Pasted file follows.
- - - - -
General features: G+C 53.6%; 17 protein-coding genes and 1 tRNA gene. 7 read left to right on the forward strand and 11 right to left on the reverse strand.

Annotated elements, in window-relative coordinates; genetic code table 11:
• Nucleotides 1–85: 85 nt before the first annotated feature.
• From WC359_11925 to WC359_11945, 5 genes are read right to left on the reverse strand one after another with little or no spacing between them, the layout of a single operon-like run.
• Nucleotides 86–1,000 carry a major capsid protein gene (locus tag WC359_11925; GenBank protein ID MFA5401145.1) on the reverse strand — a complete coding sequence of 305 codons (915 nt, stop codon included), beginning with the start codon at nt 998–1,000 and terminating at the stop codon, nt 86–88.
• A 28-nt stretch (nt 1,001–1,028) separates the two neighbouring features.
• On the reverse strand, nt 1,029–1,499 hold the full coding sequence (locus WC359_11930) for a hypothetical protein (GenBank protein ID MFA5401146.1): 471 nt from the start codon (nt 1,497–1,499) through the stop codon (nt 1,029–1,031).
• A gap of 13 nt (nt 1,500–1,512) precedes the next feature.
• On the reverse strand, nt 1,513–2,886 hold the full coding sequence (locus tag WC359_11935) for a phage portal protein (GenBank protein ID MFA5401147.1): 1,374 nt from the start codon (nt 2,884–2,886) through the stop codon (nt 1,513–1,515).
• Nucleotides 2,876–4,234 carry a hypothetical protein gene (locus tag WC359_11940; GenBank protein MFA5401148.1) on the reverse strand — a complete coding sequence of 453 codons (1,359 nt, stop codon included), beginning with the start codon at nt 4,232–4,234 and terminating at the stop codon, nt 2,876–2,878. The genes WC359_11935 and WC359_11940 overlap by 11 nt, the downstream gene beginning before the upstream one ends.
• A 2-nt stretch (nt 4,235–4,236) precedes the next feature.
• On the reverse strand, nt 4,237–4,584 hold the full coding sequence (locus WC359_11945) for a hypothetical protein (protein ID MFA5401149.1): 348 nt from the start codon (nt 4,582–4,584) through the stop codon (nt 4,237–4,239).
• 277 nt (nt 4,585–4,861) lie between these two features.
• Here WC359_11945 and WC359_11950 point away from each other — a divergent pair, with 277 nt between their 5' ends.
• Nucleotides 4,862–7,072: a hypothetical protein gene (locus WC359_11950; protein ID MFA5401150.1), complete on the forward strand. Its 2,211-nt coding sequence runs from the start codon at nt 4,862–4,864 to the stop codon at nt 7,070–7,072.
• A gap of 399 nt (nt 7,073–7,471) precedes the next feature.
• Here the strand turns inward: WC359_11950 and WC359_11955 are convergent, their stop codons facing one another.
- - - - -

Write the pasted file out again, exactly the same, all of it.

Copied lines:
General features: G+C 53.6%; 17 protein-coding genes and 1 tRNA gene. 7 read left to right on the forward strand and 11 right to left on the reverse strand.

Annotated elements, in window-relative coordinates; genetic code table 11:
• Nucleotides 1–85: 85 nt before the first annotated feature.
• From WC359_11925 to WC359_11945, 5 genes are read right to left on the reverse strand one after another with little or no spacing between them, the layout of a single operon-like run.
• Nucleotides 86–1,000 carry a major capsid protein gene (locus tag WC359_11925; GenBank protein ID MFA5401145.1) on the reverse strand — a complete coding sequence of 305 codons (915 nt, stop codon included), beginning with the start codon at nt 998–1,000 and terminating at the stop codon, nt 86–88.
• A 28-nt stretch (nt 1,001–1,028) separates the two neighbouring features.
• On the reverse strand, nt 1,029–1,499 hold the full coding sequence (locus WC359_11930) for a hypothetical protein (GenBank protein ID MFA5401146.1): 471 nt from the start codon (nt 1,497–1,499) through the stop codon (nt 1,029–1,031).
• A gap of 13 nt (nt 1,500–1,512) precedes the next feature.
• On the reverse strand, nt 1,513–2,886 hold the full coding sequence (locus tag WC359_11935) for a phage portal protein (GenBank protein ID MFA5401147.1): 1,374 nt from the start codon (nt 2,884–2,886) through the stop codon (nt 1,513–1,515).
• Nucleotides 2,876–4,234 carry a hypothetical protein gene (locus tag WC359_11940; GenBank protein MFA5401148.1) on the reverse strand — a complete coding sequence of 453 codons (1,359 nt, stop codon included), beginning with the start codon at nt 4,232–4,234 and terminating at the stop codon, nt 2,876–2,878. The genes WC359_11935 and WC359_11940 overlap by 11 nt, the downstream gene beginning before the upstream one ends.
• A 2-nt stretch (nt 4,235–4,236) precedes the next feature.
• On the reverse strand, nt 4,237–4,584 hold the full coding sequence (locus WC359_11945) for a hypothetical protein (protein ID MFA5401149.1): 348 nt from the start codon (nt 4,582–4,584) through the stop codon (nt 4,237–4,239).
• 277 nt (nt 4,585–4,861) lie between these two features.
• Here WC359_11945 and WC359_11950 point away from each other — a divergent pair, with 277 nt between their 5' ends.
• Nucleotides 4,862–7,072: a hypothetical protein gene (locus WC359_11950; protein ID MFA5401150.1), complete on the forward strand. Its 2,211-nt coding sequence runs from the start codon at nt 4,862–4,864 to the stop codon at nt 7,070–7,072.
• A gap of 399 nt (nt 7,073–7,471) precedes the next feature.
• Here the strand turns inward: WC359_11950 and WC359_11955 are convergent, their stop codons facing one another.